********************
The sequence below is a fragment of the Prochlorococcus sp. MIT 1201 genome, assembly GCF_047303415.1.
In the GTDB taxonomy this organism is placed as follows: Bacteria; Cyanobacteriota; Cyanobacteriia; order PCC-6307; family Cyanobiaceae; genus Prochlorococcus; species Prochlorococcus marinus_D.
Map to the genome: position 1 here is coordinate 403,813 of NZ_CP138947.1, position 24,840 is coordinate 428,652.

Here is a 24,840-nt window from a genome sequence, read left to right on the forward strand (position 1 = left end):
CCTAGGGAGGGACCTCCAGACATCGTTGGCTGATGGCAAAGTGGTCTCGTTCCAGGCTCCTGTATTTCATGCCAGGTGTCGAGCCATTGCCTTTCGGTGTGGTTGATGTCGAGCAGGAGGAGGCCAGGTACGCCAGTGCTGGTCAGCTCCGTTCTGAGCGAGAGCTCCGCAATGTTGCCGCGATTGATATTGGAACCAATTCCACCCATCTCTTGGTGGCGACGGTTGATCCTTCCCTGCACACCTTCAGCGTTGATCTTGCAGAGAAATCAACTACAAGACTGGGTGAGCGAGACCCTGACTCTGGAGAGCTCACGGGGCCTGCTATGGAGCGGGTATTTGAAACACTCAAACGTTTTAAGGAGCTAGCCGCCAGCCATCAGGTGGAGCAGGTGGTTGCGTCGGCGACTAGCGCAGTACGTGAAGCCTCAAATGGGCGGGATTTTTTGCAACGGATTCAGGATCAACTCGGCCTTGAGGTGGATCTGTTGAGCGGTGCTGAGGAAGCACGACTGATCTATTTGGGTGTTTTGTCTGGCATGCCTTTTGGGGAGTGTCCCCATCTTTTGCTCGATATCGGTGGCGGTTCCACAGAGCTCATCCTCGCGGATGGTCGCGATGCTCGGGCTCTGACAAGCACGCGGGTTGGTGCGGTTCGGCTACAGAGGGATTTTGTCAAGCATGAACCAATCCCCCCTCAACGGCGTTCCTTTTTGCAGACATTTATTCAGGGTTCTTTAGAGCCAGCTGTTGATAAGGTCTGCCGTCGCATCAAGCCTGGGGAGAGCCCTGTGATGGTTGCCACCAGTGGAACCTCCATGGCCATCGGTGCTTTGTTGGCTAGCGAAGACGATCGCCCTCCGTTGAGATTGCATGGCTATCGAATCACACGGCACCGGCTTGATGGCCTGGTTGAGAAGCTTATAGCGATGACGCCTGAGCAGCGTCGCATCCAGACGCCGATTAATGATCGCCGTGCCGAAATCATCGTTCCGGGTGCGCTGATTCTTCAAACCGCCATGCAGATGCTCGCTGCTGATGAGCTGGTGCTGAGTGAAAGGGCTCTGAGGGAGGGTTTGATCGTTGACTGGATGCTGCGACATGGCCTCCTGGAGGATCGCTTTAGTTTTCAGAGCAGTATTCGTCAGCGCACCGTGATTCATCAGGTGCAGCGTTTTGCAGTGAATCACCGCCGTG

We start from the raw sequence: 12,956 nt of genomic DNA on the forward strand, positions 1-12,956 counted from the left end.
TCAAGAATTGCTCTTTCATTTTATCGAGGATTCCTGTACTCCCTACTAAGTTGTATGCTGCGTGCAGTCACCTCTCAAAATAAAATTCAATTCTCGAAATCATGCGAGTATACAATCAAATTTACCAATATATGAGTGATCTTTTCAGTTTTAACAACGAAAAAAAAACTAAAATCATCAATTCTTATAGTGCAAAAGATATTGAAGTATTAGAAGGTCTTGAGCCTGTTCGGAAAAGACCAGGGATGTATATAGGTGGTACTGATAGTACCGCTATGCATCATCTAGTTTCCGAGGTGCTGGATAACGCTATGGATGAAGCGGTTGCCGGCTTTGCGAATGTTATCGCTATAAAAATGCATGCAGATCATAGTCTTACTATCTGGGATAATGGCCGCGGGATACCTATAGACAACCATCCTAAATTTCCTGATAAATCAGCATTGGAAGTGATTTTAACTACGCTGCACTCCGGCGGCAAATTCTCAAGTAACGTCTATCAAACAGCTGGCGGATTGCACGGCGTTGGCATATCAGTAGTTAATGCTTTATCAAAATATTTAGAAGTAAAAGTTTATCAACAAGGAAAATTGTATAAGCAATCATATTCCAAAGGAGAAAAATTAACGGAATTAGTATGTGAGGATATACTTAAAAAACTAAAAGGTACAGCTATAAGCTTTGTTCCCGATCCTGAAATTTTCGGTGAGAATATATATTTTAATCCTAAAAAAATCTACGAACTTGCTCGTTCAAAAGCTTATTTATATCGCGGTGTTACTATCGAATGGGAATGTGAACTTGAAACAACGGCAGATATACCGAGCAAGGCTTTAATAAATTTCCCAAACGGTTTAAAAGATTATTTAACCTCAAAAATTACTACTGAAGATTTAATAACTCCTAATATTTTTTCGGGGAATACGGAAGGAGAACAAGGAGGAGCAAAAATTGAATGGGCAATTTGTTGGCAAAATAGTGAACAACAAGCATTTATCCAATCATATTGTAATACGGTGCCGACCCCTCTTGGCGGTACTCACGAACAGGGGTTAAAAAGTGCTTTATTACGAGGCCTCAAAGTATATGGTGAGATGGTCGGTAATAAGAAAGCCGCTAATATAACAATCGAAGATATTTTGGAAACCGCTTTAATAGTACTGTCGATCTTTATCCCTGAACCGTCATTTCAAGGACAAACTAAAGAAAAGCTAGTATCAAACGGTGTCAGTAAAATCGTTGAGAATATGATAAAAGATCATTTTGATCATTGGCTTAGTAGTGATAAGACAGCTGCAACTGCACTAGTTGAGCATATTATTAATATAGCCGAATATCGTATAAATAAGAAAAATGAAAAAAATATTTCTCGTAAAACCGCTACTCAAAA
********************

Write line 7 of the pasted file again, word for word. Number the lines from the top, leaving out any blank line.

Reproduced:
TCAAGAATTGCTCTTTCATTTTATCGAGGATTCCTGTACTCCCTACTAAGTTGTATGCTGCGTGCAGTCACCTCTCAAAATAAAATTCAATTCTCGAAATCATGCGAGTATACAATCAAATTTACCAATATATGAGTGATCTTTTCAGTTTTAACAACGAAAAAAAAACTAAAATCATCAATTCTTATAGTGCAAAAGATATTGAAGTATTAGAAGGTCTTGAGCCTGTTCGGAAAAGACCAGGGATGTATATAGGTGGTACTGATAGTACCGCTATGCATCATCTAGTTTCCGAGGTGCTGGATAACGCTATGGATGAAGCGGTTGCCGGCTTTGCGAATGTTATCGCTATAAAAATGCATGCAGATCATAGTCTTACTATCTGGGATAATGGCCGCGGGATACCTATAGACAACCATCCTAAATTTCCTGATAAATCAGCATTGGAAGTGATTTTAACTACGCTGCACTCCGGCGGCAAATTCTCAAGTAACGTCTATCAAACAGCTGGCGGATTGCACGGCGTTGGCATATCAGTAGTTAATGCTTTATCAAAATATTTAGAAGTAAAAGTTTATCAACAAGGAAAATTGTATAAGCAATCATATTCCAAAGGAGAAAAATTAACGGAATTAGTATGTGAGGATATACTTAAAAAACTAAAAGGTACAGCTATAAGCTTTGTTCCCGATCCTGAAATTTTCGGTGAGAATATATATTTTAATCCTAAAAAAATCTACGAACTTGCTCGTTCAAAAGCTTATTTATATCGCGGTGTTACTATCGAATGGGAATGTGAACTTGAAACAACGGCAGATATACCGAGCAAGGCTTTAATAAATTTCCCAAACGGTTTAAAAGATTATTTAACCTCAAAAATTACTACTGAAGATTTAATAACTCCTAATATTTTTTCGGGGAATACGGAAGGAGAACAAGGAGGAGCAAAAATTGAATGGGCAATTTGTTGGCAAAATAGTGAACAACAAGCATTTATCCAATCATATTGTAATACGGTGCCGACCCCTCTTGGCGGTACTCACGAACAGGGGTTAAAAAGTGCTTTATTACGAGGCCTCAAAGTATATGGTGAGATGGTCGGTAATAAGAAAGCCGCTAATATAACAATCGAAGATATTTTGGAAACCGCTTTAATAGTACTGTCGATCTTTATCCCTGAACCGTCATTTCAAGGACAAACTAAAGAAAAGCTAGTATCAAACGGTGTCAGTAAAATCGTTGAGAATATGATAAAAGATCATTTTGATCATTGGCTTAGTAGTGATAAGACAGCTGCAACTGCACTAGTTGAGCATATTATTAATATAGCCGAATATCGTATAAATAAGAAAAATGAAAAAAATATTTCTCGTAAAACCGCTACTCAAAA